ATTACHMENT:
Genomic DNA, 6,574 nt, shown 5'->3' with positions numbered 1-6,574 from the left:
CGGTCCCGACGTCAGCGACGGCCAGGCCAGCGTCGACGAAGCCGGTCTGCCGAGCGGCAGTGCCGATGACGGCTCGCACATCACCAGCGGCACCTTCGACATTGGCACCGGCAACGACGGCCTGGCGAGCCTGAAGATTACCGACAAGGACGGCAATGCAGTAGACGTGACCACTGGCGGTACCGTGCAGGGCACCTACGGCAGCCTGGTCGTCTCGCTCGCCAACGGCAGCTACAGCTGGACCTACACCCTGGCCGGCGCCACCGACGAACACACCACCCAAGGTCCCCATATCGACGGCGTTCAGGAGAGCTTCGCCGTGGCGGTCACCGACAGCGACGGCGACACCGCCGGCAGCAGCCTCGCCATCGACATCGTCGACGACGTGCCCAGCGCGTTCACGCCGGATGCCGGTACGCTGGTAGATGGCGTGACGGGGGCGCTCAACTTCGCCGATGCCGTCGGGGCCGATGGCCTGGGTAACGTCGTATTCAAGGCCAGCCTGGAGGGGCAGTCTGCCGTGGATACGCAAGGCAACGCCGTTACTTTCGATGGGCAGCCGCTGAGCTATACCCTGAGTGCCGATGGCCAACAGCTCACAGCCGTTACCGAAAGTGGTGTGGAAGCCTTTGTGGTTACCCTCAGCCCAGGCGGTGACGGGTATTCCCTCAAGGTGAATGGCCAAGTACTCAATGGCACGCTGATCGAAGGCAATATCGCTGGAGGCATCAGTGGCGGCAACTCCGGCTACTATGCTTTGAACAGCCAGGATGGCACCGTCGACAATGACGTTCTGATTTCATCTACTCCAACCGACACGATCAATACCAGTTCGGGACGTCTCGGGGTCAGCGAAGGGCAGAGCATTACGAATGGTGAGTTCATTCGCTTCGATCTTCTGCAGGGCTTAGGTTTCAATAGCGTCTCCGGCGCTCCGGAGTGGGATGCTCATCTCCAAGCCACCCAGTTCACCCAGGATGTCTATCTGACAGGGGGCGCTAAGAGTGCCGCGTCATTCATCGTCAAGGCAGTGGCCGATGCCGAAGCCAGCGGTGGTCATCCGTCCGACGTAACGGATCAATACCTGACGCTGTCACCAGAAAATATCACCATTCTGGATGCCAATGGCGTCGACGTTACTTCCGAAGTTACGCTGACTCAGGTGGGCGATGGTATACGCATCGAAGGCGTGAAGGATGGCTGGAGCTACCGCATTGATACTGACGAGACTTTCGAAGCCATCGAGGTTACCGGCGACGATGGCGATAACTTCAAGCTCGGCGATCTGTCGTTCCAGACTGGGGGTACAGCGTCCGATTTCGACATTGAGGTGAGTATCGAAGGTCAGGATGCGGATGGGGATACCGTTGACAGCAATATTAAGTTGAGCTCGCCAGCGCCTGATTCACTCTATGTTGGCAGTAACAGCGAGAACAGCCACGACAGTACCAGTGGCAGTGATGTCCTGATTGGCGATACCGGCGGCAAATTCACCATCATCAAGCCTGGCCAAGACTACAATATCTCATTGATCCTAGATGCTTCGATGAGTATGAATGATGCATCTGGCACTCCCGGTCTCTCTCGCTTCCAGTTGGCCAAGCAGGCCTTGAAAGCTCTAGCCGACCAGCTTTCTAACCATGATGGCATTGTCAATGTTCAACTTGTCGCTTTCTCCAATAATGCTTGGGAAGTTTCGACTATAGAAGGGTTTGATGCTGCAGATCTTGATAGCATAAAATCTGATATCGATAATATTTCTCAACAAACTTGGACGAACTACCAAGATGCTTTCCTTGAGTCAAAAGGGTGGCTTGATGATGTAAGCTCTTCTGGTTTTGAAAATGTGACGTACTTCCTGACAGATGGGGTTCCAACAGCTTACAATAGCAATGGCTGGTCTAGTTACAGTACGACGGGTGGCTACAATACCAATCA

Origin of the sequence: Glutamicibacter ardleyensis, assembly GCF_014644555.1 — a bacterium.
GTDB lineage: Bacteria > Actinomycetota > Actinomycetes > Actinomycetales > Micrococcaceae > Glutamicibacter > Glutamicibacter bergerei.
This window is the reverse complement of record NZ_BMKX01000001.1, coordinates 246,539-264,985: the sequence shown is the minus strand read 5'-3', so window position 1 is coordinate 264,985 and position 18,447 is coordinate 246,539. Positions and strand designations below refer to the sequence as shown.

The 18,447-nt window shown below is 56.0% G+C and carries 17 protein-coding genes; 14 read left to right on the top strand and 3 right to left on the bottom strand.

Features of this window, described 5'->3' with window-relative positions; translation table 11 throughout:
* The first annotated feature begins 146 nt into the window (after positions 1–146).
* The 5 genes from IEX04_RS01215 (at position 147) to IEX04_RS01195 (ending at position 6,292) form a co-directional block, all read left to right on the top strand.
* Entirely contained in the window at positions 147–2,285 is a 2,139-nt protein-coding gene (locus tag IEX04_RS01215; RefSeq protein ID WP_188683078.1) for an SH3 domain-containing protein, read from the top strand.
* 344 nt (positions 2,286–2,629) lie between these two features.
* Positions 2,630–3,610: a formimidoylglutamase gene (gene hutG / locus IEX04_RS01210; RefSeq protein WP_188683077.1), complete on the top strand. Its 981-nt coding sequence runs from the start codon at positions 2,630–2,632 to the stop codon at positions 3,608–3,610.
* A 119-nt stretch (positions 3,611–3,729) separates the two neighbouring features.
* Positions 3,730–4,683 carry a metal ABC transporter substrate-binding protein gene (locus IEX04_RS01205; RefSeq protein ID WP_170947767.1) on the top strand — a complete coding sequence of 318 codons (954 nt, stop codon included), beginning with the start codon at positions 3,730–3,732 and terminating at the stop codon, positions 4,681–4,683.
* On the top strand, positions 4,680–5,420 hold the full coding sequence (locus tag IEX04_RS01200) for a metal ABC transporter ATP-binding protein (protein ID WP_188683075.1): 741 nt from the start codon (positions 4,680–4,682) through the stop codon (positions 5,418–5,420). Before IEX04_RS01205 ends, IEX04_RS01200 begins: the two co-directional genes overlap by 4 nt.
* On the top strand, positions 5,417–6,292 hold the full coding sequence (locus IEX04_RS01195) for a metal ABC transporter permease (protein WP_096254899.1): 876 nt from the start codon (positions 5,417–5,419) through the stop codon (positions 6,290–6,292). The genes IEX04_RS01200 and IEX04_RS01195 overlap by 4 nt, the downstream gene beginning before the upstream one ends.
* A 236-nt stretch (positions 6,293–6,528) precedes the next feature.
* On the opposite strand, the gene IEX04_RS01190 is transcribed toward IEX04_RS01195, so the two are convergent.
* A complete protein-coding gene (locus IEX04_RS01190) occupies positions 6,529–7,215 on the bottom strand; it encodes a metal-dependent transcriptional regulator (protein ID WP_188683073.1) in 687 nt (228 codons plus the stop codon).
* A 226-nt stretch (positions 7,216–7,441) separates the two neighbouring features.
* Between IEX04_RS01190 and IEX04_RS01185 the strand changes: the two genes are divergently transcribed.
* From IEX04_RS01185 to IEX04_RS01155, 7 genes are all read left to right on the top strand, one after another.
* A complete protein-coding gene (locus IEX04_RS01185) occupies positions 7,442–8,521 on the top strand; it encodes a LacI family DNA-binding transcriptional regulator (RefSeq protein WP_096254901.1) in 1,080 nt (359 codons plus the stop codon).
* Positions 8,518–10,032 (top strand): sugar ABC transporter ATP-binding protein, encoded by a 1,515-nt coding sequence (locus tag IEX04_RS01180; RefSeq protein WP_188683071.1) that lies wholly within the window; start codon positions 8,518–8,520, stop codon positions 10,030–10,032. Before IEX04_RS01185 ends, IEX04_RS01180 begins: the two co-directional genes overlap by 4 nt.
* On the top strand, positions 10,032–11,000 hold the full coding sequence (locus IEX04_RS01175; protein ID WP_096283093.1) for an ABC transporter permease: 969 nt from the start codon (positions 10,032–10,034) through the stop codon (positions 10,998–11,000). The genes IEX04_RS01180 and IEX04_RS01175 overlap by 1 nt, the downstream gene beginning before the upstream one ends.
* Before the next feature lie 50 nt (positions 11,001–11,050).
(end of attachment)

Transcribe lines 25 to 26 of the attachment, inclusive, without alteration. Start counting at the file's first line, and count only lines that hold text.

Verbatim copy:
* On the top strand, positions 10,032–11,000 hold the full coding sequence (locus IEX04_RS01175; protein ID WP_096283093.1) for an ABC transporter permease: 969 nt from the start codon (positions 10,032–10,034) through the stop codon (positions 10,998–11,000). The genes IEX04_RS01180 and IEX04_RS01175 overlap by 1 nt, the downstream gene beginning before the upstream one ends.
* Before the next feature lie 50 nt (positions 11,001–11,050).